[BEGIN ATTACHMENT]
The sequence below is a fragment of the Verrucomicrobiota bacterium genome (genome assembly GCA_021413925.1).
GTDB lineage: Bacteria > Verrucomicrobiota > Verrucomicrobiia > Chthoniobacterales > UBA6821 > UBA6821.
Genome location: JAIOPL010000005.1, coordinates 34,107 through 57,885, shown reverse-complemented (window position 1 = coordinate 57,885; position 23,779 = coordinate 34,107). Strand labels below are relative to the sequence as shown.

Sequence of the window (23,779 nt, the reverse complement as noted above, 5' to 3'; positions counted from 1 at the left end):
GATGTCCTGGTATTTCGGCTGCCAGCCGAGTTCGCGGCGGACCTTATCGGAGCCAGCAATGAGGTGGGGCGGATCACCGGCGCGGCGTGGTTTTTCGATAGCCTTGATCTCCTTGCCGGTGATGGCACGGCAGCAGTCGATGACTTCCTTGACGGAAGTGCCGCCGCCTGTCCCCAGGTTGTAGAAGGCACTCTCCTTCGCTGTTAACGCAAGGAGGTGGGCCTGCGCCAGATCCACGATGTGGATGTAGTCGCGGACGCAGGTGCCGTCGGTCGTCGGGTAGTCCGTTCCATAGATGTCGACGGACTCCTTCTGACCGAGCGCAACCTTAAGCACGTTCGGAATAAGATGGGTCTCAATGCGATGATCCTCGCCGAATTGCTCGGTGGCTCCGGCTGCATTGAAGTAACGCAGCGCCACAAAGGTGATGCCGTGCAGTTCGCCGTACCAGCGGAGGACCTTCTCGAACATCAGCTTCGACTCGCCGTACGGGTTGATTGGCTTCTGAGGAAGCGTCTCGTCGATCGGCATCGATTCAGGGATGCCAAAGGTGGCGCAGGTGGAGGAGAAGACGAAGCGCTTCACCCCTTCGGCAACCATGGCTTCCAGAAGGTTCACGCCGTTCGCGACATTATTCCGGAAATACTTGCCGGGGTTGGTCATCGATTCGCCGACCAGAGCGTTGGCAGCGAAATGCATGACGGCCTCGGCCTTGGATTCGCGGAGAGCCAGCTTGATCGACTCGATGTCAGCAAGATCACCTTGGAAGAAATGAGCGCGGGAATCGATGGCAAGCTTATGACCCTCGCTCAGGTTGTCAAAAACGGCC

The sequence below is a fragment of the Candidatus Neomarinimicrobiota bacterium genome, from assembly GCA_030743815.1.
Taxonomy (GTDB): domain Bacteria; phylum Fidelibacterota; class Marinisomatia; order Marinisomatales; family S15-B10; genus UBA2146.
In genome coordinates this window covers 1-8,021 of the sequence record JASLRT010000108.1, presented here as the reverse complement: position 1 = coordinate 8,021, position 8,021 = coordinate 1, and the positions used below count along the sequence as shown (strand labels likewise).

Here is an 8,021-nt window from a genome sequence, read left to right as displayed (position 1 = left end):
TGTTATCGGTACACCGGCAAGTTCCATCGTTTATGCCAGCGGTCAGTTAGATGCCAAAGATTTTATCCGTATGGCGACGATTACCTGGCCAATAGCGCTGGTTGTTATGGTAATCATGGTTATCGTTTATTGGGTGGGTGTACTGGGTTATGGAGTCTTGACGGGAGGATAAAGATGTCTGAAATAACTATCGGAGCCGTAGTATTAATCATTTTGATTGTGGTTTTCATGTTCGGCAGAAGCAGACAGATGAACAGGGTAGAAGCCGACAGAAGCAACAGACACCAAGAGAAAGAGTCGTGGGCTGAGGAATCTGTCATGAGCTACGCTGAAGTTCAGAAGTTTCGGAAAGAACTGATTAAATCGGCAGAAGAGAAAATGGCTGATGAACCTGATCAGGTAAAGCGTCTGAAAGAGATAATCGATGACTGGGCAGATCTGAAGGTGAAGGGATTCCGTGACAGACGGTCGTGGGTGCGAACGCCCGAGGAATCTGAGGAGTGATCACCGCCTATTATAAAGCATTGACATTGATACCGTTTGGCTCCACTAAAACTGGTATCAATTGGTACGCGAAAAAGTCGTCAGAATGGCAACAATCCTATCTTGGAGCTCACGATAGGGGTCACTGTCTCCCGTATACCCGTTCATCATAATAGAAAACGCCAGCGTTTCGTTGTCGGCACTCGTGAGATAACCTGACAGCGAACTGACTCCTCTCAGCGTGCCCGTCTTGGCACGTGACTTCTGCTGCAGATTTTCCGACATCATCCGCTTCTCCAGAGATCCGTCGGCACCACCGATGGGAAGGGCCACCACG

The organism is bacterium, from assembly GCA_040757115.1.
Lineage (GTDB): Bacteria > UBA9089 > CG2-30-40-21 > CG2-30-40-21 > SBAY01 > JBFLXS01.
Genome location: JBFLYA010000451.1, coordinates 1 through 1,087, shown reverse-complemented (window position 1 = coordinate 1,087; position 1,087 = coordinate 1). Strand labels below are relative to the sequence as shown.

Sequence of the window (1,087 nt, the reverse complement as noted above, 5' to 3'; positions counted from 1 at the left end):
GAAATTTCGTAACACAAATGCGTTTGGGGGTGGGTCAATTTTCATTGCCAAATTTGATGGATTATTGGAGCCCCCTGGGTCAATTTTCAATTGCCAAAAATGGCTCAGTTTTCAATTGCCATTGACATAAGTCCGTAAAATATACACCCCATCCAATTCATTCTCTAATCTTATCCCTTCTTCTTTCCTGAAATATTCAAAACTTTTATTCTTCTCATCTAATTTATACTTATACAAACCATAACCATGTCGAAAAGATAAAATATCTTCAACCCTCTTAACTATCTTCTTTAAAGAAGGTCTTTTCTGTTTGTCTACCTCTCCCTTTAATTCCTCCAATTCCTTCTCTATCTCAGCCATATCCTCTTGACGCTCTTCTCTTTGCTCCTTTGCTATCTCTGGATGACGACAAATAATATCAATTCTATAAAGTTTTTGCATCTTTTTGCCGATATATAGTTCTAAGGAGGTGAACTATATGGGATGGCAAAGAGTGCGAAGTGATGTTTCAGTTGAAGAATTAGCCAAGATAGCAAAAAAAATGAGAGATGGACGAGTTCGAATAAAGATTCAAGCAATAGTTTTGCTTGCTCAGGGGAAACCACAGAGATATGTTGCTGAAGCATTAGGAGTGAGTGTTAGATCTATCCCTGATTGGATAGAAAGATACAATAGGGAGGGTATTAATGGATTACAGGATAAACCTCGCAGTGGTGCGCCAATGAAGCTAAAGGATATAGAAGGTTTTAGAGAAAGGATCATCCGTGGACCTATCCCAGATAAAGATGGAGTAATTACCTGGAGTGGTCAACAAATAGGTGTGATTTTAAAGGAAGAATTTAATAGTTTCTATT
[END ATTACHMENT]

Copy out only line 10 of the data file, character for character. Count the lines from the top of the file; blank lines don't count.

TGTTATCGGTACACCGGCAAGTTCCATCGTTTATGCCAGCGGTCAGTTAGATGCCAAAGATTTTATCCGTATGGCGACGATTACCTGGCCAATAGCGCTGGTTGTTATGGTAATCATGGTTATCGTTTATTGGGTGGGTGTACTGGGTTATGGAGTCTTGACGGGAGGATAAAGATGTCTGAAATAACTATCGGAGCCGTAGTATTAATCATTTTGATTGTGGTTTTCATGTTCGGCAGAAGCAGACAGATGAACAGGGTAGAAGCCGACAGAAGCAACAGACACCAAGAGAAAGAGTCGTGGGCTGAGGAATCTGTCATGAGCTACGCTGAAGTTCAGAAGTTTCGGAAAGAACTGATTAAATCGGCAGAAGAGAAAATGGCTGATGAACCTGATCAGGTAAAGCGTCTGAAAGAGATAATCGATGACTGGGCAGATCTGAAGGTGAAGGGATTCCGTGACAGACGGTCGTGGGTGCGAACGCCCGAGGAATCTGAGGAGTGATCACCGCCTATTATAAAGCATTGACATTGATACCGTTTGGCTCCACTAAAACTGGTATCAATTGGTACGCGAAAAAGTCGTCAGAATGGCAACAATCCTATCTTGGAGCTCACGATAGGGGTCACTGTCTCCCGTATACCCGTTCATCATAATAGAAAACGCCAGCGTTTCGTTGTCGGCACTCGTGAGATAACCTGACAGCGAACTGACTCCTCTCAGCGTGCCCGTCTTGGCACGTGACTTCTGCTGCAGATTTTCCGACATCATCCGCTTCTCCAGAGATCCGTCGGCACCACCGATGGGAAGGGCCACCACG